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"And do they think they can hide this from the world? No! Cuba has a radio station that is already transmitting throughout Latin America and is heard by countless brothers and sisters in Latin America and the rest of the world. We are no longer in the age of stage-coaches. We are in the age of radio and the truth can travel far and wide!"
– Fidel Castro Ruz, April 16, 1961

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Voices from Radio Habana Cuba

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Radio Habana Cuba

In a speech delivered by President Fidel Castro during the funeral of the victims of the bombing of the San Antonio de los Baños Air Base, the Santiago de Cuba and Ciudad Libertad airports on April 16th of 1961, the Cuban leader announced the creation of Radio Habana Cuba. The attacks were the prelude to the Bay of Pigs invasion by mercenaries organized by the U.S. Goverment. Those were the beginnings of Cuba's international radio broadcasts, "A friendly voice that travels around the world".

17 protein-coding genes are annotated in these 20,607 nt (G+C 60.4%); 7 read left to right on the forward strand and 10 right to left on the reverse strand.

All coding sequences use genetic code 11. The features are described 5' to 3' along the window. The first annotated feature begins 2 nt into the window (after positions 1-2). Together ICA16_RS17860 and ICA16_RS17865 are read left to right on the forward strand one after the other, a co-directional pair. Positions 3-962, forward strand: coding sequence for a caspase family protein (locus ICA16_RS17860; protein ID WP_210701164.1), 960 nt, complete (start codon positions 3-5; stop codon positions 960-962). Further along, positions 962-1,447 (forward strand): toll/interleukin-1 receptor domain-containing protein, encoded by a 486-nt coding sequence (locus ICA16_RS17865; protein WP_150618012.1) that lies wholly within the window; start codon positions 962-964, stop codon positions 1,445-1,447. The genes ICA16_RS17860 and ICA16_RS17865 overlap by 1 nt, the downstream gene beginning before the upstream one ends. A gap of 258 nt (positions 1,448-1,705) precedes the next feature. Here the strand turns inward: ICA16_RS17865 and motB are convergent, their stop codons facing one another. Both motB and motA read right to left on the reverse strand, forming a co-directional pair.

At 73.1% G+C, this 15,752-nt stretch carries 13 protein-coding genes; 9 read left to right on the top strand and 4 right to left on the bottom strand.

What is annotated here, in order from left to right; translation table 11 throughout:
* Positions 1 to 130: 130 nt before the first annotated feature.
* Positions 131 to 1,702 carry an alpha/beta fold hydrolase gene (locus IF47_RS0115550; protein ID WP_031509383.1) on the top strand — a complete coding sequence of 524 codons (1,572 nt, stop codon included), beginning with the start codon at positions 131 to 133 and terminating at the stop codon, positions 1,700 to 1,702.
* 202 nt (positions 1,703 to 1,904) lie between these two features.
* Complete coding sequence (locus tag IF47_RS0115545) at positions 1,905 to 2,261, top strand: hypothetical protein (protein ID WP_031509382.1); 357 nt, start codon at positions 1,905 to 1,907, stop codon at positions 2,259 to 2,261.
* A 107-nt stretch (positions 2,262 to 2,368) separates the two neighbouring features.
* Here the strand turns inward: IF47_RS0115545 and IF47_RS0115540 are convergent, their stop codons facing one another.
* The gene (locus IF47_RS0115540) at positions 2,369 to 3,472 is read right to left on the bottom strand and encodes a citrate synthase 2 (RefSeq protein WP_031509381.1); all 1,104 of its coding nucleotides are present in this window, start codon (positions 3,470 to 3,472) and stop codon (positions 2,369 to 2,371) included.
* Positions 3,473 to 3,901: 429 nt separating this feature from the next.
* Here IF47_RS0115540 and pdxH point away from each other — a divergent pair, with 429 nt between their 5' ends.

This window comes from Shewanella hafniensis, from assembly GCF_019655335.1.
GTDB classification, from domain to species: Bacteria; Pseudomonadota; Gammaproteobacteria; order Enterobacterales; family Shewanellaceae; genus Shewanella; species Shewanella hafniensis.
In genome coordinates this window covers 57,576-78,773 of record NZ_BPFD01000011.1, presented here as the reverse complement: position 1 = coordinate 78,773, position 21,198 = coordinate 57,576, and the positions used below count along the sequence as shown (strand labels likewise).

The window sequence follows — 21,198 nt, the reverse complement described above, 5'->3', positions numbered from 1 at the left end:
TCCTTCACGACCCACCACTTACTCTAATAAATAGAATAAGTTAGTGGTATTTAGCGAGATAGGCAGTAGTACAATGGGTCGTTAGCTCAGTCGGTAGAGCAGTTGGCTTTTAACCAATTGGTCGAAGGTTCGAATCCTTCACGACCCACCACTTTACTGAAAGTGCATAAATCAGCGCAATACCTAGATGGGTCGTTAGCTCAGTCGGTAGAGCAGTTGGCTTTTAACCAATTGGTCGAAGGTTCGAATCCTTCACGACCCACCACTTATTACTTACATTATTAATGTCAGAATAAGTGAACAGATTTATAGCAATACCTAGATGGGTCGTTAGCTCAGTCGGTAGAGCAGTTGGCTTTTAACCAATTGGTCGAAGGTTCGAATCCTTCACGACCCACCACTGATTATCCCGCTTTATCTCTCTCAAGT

Although RHC was officially inaugurated in May, 1961, the idea of an international Cuban radio station was born in the Sierra Maestra mountains during the final stage of the fight against the tyranny of Fulgencio Batista. After the creation of Radio Rebelde by Ernesto 'Che' Guevara in February of 1958, the leadership of the guerrilla movement began to analyze the possibility of creating a radio station after achieving the final victory. The station would have the necessary power to bring the truth of the Cuban Revolution to countries around the world.

With the triumph of January, 1959, the old dream of the "bearded rebels of the Sierra" became a crucial task for the country's leadership: the creation of RHC, the voice of a people in Revolution and, thus, the voice of all those who fight for their self-determination and against imperialism.

Located on one of Havana's most frequented avenues Infanta Radio Havana Cuba shares symbolic facility in the history of Cuban radio transmissions with two renowned national stations: Radio Progreso and CMBF, Radio Musical Nacional.

Currently, RHC broadcasts in nine languages: Spanish, English, French, Portuguese, Arabic, Quechua, Guarani, Creole and Esperanto, with a varied programming that includes news, music and features.

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